Physical, mental torture to make detained Christians recant

China Aid Association
Violence and threats against Protestants continue; they are punished even for gathering at home to pray. Pastor Shestakov, condemned to four years in jail, is imprisoned far from home in most unsanitary conditions, threatened by the guards to make him recant.
Tashkent (AsiaNews/F18) — The Pentecostal pastor, Dmitry Shestakov, has lost between 15 and 20 kilograms after a few months of detention. Now he is in Camp No. 29 in Navoiy (central Uzbekistan), and he is constantly pressured to forswear his faith. Speaking to Forum 18, ex-detainees described life in Camp No.29: unsanitary conditions, prisoners producing quicklime and soap without proper safety measures, many falling ill and maltreated. Drinking water is contaminated with sand and salt. Guards beat the detainees with truncheons and press them to publicly renounce the “crimes” they were convicted of and to “forbidden religions”. Discipline is “maintained” by the prisoners themselves and there are criminal gangs that tyrannize the rest. Those imprisoned because of “religious extremism” are detained apart, with worse working and living conditions. Prisoners with money can bribe their way into being assigned easier work and even early release: Forum 18 reported that one year’s reduction in prison sentence costs around 750 Euros.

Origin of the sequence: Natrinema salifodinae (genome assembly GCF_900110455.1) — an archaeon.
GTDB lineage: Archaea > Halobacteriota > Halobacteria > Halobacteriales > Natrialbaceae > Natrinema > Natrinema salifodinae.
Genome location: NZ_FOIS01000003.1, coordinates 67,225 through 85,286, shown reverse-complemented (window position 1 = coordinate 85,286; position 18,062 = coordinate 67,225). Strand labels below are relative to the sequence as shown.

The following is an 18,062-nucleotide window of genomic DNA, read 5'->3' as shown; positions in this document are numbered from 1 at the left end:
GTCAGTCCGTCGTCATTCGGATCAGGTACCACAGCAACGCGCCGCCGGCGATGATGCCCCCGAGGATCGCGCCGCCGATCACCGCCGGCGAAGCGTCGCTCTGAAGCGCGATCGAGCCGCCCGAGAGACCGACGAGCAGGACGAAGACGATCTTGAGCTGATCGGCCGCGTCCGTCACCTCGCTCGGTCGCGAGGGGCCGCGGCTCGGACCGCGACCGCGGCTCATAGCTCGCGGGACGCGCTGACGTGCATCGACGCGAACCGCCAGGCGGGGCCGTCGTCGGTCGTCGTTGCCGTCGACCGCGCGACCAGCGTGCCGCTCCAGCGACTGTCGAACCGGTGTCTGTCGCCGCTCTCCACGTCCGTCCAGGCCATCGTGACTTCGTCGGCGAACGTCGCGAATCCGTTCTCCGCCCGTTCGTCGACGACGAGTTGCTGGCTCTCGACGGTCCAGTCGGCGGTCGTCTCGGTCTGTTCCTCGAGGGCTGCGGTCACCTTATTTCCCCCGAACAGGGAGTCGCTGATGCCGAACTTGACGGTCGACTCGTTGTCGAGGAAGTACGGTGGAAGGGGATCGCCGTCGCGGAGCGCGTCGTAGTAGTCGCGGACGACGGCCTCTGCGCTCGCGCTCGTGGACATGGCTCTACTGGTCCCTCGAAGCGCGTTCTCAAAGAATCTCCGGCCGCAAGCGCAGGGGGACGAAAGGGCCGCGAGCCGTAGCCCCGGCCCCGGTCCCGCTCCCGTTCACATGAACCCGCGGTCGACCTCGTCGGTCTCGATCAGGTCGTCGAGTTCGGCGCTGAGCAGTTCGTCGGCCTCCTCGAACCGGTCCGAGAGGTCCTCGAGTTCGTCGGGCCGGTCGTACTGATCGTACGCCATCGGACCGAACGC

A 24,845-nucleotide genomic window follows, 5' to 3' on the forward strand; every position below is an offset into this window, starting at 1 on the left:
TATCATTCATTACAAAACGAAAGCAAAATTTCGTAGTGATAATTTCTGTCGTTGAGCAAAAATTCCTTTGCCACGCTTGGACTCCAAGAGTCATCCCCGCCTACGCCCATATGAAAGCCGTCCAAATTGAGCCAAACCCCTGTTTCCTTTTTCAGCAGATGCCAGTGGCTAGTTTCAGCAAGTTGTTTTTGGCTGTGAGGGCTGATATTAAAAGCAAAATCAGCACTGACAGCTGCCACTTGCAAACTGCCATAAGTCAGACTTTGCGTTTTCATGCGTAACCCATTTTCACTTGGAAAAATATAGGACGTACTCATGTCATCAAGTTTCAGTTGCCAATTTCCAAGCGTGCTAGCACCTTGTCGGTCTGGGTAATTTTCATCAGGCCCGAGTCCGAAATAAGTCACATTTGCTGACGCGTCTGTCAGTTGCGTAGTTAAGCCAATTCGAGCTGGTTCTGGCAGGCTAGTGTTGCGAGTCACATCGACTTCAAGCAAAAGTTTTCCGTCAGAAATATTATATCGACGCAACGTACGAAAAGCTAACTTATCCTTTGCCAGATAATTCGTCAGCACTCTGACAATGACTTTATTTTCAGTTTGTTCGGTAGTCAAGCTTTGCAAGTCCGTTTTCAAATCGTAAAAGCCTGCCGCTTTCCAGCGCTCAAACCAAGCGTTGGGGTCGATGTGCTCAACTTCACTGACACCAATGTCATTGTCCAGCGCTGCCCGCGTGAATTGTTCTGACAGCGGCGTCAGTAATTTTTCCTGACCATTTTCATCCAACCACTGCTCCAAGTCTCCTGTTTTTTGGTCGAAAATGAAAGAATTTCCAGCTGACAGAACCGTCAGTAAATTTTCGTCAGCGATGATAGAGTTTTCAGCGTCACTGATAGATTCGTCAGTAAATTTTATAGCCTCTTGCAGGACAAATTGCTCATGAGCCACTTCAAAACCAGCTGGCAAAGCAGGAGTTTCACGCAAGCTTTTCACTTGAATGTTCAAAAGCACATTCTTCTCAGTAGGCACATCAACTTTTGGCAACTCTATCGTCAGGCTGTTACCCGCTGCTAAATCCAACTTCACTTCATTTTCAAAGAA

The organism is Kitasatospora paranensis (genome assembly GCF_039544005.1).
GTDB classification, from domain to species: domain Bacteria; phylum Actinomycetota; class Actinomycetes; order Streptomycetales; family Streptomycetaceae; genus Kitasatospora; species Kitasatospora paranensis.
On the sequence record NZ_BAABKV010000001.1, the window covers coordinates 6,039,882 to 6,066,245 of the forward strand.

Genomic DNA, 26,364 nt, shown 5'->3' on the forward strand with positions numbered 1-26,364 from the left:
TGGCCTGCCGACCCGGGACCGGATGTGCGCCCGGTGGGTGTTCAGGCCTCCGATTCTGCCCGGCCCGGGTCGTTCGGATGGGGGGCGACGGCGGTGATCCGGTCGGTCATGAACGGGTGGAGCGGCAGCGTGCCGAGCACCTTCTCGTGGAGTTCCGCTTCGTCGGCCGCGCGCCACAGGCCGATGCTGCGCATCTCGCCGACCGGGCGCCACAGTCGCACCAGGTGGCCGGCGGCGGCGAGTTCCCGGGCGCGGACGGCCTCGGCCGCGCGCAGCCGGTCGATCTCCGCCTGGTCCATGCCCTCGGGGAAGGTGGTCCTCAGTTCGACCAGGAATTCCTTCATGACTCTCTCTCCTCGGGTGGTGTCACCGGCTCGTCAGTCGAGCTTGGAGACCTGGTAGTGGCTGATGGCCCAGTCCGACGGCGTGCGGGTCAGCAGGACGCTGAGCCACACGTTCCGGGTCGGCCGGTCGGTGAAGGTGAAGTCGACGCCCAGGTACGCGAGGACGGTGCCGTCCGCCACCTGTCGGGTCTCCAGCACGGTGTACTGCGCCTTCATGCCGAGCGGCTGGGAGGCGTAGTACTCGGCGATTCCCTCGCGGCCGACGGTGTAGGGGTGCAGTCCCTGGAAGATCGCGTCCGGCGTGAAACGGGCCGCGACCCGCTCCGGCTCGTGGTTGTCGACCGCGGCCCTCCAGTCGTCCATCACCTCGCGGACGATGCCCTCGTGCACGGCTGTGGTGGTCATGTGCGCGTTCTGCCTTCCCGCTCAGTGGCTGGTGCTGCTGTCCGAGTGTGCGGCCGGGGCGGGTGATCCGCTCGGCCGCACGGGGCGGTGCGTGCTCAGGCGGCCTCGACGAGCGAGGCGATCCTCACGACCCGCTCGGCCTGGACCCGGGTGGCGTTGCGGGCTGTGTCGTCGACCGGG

Shestakov was condemned on 9 March to a four-year term of imprisonment in a work camp for leading his Full Gospel church and for “religious extremism”. On 25 May, a new trial made his sentence harsher, transferring him to a tougher “ordinary regime” labour camp. Navoiy is more than 560km away from Andijan, where Shestakov lives, and this means that he can no longer meet his wife and three children.
Meanwhile, persecution continues against religions that are not Islam or Orthodox Christianity. In May, in Mirzo-Ulugbek district in Tashkent, the secret police broke into a house where 13 Pentecostals were meeting. Eight of them were sentenced to fines and a few days in prison because the meeting was unauthorized.
The police informed the authorities of the neighbourhood, generating a climate of hostility.
On 13 May, in Yangiyul, near Tashkent, the police disrupted Sunday service of the Full Gospel, threatening and filming those who were present and the pastor.




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